It's fitting that Michael Lewis is a field engineer at a nuclear facility, because most of what he says is explosive. You may know him as "Louie," his handle on the online paddling forum Boatertalk, where he is as famous for his raw, kayak-bashing posts—now numbering more than 15,000—as he is for running steep creeks. But at 54, the Tennessee native is still charging the gnarl, and has brought his son Chad, 20, into the rarefied world of Class V open canoeing. Lewis has moonlighted as a whitewater guide since the mid-1970s, made seven whitewater documentaries and even owned a small rafting company, but his life's passion is canoeing the narrow, technical creeks that flow off the Cumberland Plateau. Lewis claims five first descents and nine open-boat firsts, all of them within an hour and a half of his front door in Lenior City, Tennessee. "My last first descent was a little-bitty thing called Rock Branch," he says. "When we put the video up, Milt Akins got on Boatertalk and said, 'Hellfire Louie, my downspout comin' off my house has more water than that.' I wrote back, 'Great Milt, next time your downspout shows up on a topo map with a name, you should run it.'" —Words and photograph by Nathan Sparks
Low-Water Louie is sort of a misnomer.
I have done some ri-diculously low runs, but by the same token I have some high-water records too. We ran the Obed in '86 or so at 40,000 cfs. The rescue squad got involved, we made the newspaper, and stuff like that.
My first nickname was Big-Drop Louie, 'cause I didn't know how to catch eddies and I ended up running a lot of waterfalls, by mistake.
These people that get on the Internet and post pictures of themselves, I swear to God, I just don't understand how you could be that vain.
The kayakers on Boatertalk used to give the canoers hell.
Some of them said 'Louie, you're a smartass. Why don't you get online and help defend us.' As soon as I started posting the kayakers were jumping my shit with both feet and I knew I'd found a home.
If you take anything that's said on Boatertalk serious you've got a problem. It's a forum for people who are bored at work.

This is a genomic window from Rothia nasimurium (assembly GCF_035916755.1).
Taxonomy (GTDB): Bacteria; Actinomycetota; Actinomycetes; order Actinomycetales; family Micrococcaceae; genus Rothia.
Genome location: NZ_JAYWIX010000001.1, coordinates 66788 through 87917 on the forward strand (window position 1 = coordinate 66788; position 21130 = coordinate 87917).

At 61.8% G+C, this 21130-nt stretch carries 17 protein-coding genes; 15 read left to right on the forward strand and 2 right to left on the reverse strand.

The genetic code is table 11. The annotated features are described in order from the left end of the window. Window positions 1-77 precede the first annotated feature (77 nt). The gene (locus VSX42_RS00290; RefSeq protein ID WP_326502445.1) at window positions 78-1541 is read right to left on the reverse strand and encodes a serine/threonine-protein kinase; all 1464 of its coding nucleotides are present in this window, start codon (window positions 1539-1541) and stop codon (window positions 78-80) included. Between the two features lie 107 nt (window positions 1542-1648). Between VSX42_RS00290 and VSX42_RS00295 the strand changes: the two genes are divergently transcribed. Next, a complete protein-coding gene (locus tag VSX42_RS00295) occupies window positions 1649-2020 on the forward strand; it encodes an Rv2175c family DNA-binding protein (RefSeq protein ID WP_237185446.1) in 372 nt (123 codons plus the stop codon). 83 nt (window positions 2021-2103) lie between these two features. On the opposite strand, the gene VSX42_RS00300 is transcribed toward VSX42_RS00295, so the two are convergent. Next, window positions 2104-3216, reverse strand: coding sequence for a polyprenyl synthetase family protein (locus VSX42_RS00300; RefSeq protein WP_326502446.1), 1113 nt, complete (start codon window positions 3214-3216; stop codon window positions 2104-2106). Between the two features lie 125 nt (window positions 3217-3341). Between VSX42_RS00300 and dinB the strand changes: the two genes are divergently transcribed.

In the beginning, canoeing was a beer run up to Calderwood Dam. No helmets, no life jackets, aluminum canoes and Falstaff beer, because that's all the bootlegger would sell us.
The one thing that'll kill your paddling quicker than anything is a girlfriend. You want a girl who goes to Victoria's Secret on Saturday while you go to the river. When you get home, you show her your new scars and she shows you what she bought.
When my son Chad was six years old, he didn't want to paddle tandem no more. I put him in a Perception Gyro-Max and we went down Tellico. His third flip on Tellico, he cut his eye and he wound up getting seven stitches on his eyebrow. He's never been hurt since.
I've only had one student who I finally had to tell, 'Hey, let's forget about me teaching you boating.'
Chad was on the U.S. Junior Slalom Team. He's a racer-head, but he went to college instead of going to the Olympics.
I can't name a favorite river because, just like every woman I've ever been with, I've loved them all.
The Tellico is so close that I can tell my wife I'm going out for a pack of cigarettes, and if my hair is dry when I get back, I'm all good. But if anybody asks, Overflow is my favorite.
I worked as a pipe fitter for so long at the nuclear plant that they finally decided to make me an engineer in 2005 just because I knew how the place worked so well.
If you swim on a creek you're 15 or 20 feet from the bank. You go to the Obed at 40,000 and hell, you can't even see the bank.
My wife's uncle was paddling my first boat on that trip, and it never made it home. That boat is now a water trough for some cows.
I took my old Taureau on the Green, and before I put on I used half a roll of duct tape to keep it together. And after my third swim, it went over Sunshine by itself and broke into two pieces. And I used the rest of the roll of duct tape to put it back together.
The craziest run I ever saw was a raft going off the 160-foot vertical drop of the big dam at Ocoee. One of the guys was married to a girl who was a Playboy bunny. I had come back late off a trip and couldn't get on the raft, so I'm down at the bottom with his wife and a video camera. I couldn't help but think what's the appropriate time to wait to ask his wife out after he dies.
This article is featured in the December 2008 issue of Canoe and Kayak magazine–the Gear Guide.